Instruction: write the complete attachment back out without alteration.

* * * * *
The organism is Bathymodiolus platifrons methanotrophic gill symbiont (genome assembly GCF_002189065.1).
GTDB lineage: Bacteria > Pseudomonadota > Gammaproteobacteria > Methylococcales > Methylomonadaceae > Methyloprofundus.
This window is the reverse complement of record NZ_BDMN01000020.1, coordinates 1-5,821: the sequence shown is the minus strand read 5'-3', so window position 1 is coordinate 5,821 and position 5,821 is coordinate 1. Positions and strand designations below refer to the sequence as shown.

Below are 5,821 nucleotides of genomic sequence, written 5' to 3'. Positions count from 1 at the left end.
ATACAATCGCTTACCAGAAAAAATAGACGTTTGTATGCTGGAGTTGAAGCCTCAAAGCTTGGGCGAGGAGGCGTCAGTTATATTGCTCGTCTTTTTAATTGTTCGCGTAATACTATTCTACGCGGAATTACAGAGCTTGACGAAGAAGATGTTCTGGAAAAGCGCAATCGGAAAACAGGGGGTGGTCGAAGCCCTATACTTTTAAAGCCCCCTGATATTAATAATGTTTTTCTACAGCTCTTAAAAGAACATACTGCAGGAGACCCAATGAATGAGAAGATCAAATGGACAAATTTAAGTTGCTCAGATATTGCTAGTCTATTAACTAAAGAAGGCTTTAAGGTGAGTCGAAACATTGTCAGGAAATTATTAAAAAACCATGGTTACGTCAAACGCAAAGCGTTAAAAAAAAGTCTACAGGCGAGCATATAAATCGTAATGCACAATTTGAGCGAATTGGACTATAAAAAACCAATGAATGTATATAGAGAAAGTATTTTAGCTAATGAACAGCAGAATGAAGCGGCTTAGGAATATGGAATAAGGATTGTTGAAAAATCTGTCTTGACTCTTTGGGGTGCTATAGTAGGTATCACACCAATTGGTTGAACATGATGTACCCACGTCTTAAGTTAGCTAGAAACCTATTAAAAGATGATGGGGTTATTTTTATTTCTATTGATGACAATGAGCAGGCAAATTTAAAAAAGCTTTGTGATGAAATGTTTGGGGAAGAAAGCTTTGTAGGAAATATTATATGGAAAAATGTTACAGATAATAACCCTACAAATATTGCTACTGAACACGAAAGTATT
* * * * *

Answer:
The organism is Bathymodiolus platifrons methanotrophic gill symbiont (genome assembly GCF_002189065.1).
GTDB lineage: Bacteria > Pseudomonadota > Gammaproteobacteria > Methylococcales > Methylomonadaceae > Methyloprofundus.
This window is the reverse complement of record NZ_BDMN01000020.1, coordinates 1-5,821: the sequence shown is the minus strand read 5'-3', so window position 1 is coordinate 5,821 and position 5,821 is coordinate 1. Positions and strand designations below refer to the sequence as shown.

Below are 5,821 nucleotides of genomic sequence, written 5' to 3'. Positions count from 1 at the left end.
ATACAATCGCTTACCAGAAAAAATAGACGTTTGTATGCTGGAGTTGAAGCCTCAAAGCTTGGGCGAGGAGGCGTCAGTTATATTGCTCGTCTTTTTAATTGTTCGCGTAATACTATTCTACGCGGAATTACAGAGCTTGACGAAGAAGATGTTCTGGAAAAGCGCAATCGGAAAACAGGGGGTGGTCGAAGCCCTATACTTTTAAAGCCCCCTGATATTAATAATGTTTTTCTACAGCTCTTAAAAGAACATACTGCAGGAGACCCAATGAATGAGAAGATCAAATGGACAAATTTAAGTTGCTCAGATATTGCTAGTCTATTAACTAAAGAAGGCTTTAAGGTGAGTCGAAACATTGTCAGGAAATTATTAAAAAACCATGGTTACGTCAAACGCAAAGCGTTAAAAAAAAGTCTACAGGCGAGCATATAAATCGTAATGCACAATTTGAGCGAATTGGACTATAAAAAACCAATGAATGTATATAGAGAAAGTATTTTAGCTAATGAACAGCAGAATGAAGCGGCTTAGGAATATGGAATAAGGATTGTTGAAAAATCTGTCTTGACTCTTTGGGGTGCTATAGTAGGTATCACACCAATTGGTTGAACATGATGTACCCACGTCTTAAGTTAGCTAGAAACCTATTAAAAGATGATGGGGTTATTTTTATTTCTATTGATGACAATGAGCAGGCAAATTTAAAAAAGCTTTGTGATGAAATGTTTGGGGAAGAAAGCTTTGTAGGAAATATTATATGGAAAAATGTTACAGATAATAACCCTACAAATATTGCTACTGAACACGAAAGTATT